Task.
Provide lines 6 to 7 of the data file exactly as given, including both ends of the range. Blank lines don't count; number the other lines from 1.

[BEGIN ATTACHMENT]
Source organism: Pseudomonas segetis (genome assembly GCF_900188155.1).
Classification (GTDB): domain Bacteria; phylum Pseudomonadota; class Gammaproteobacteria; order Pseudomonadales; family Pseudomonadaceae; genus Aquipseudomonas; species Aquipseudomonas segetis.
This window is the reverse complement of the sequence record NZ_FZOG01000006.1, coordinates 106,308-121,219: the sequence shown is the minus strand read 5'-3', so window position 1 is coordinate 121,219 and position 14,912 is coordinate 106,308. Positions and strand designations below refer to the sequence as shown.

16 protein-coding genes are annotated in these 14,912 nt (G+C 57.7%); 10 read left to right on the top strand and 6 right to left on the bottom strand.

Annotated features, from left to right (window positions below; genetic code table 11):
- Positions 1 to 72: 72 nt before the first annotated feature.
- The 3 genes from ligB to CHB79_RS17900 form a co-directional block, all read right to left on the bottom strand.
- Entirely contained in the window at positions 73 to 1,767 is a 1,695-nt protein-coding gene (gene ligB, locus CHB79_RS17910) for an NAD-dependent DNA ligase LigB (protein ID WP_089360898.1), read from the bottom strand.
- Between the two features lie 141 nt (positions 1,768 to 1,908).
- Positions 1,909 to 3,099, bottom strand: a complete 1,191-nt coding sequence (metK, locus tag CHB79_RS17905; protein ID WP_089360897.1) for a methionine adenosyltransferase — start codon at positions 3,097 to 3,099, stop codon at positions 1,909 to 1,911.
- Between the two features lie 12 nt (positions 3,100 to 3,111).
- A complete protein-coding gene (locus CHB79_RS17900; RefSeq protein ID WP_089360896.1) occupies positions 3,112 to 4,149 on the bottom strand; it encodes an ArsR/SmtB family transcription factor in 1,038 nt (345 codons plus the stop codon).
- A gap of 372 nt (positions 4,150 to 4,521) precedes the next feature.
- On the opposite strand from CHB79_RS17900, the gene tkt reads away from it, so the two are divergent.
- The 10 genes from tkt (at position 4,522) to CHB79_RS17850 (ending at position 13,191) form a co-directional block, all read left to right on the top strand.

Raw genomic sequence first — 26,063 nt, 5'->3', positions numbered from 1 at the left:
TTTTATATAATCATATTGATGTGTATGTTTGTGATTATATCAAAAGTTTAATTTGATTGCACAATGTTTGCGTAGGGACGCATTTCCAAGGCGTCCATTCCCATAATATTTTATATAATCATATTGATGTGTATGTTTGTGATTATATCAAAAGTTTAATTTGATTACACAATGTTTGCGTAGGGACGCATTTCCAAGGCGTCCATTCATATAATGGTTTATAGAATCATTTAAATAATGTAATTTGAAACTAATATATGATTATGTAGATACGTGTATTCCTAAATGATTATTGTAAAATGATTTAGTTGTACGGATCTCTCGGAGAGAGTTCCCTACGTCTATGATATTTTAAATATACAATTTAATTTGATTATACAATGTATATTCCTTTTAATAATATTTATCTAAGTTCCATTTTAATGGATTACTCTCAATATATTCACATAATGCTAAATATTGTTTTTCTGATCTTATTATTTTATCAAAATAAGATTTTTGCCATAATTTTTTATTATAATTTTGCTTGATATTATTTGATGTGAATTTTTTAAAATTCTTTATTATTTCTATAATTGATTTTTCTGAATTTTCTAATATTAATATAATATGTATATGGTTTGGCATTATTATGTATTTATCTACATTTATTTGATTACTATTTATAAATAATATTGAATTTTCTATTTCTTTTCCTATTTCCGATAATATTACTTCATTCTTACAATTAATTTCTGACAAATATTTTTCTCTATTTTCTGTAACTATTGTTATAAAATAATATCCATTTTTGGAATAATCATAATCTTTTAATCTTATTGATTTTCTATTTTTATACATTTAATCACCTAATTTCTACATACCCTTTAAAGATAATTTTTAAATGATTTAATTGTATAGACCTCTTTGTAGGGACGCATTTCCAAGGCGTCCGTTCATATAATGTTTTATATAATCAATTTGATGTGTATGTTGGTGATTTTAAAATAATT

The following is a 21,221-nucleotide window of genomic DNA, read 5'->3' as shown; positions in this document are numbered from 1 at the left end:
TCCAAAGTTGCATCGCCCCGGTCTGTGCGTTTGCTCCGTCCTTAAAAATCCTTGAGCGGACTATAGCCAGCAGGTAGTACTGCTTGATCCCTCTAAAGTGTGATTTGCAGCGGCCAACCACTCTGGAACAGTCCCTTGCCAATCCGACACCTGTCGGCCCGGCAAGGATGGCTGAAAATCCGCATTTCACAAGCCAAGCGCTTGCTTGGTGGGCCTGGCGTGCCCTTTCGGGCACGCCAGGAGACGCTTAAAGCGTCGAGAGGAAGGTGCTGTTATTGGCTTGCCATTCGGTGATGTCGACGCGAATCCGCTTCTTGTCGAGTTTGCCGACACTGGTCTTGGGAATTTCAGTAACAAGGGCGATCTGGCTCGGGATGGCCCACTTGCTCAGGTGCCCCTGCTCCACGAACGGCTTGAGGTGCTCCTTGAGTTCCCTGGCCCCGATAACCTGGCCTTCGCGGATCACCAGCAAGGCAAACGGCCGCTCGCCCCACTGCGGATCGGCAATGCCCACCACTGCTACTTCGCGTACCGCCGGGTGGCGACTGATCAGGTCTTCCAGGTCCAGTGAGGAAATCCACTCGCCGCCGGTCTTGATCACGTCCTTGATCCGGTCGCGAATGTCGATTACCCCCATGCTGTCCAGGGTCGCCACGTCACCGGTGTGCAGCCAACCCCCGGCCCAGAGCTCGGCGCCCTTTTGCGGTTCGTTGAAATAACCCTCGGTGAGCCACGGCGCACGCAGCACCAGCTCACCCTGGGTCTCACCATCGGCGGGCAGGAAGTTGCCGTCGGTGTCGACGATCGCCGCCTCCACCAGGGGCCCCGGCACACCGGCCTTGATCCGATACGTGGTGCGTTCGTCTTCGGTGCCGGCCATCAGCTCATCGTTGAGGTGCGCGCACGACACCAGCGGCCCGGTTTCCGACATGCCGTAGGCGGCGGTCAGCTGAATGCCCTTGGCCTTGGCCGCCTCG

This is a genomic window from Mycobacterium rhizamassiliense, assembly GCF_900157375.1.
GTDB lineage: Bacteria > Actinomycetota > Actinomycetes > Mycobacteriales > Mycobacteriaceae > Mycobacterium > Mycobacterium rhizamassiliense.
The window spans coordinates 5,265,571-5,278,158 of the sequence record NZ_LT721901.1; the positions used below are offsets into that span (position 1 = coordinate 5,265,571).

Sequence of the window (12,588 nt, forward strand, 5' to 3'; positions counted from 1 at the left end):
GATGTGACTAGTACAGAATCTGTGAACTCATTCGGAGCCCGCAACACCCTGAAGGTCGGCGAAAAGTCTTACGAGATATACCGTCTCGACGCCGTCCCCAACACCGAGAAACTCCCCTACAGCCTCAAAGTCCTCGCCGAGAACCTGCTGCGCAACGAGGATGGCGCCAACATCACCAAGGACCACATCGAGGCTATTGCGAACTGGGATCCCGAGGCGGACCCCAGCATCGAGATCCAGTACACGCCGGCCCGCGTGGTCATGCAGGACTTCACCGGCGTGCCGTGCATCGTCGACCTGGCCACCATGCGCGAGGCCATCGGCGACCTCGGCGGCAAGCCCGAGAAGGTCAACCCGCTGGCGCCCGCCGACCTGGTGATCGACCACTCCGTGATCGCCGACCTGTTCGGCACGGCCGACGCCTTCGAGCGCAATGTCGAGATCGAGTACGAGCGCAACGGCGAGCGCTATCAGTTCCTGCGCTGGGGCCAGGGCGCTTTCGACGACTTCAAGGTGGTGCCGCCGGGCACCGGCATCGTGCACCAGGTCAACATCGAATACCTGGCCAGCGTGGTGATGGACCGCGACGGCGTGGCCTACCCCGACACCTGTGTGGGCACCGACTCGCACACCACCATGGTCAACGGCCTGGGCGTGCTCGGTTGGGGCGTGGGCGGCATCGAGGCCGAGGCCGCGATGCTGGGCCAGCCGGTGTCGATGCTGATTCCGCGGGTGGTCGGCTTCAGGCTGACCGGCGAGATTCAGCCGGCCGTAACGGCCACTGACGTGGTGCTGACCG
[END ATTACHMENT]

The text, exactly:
- Positions 1 to 72: 72 nt before the first annotated feature.
- The 3 genes from ligB to CHB79_RS17900 form a co-directional block, all read right to left on the bottom strand.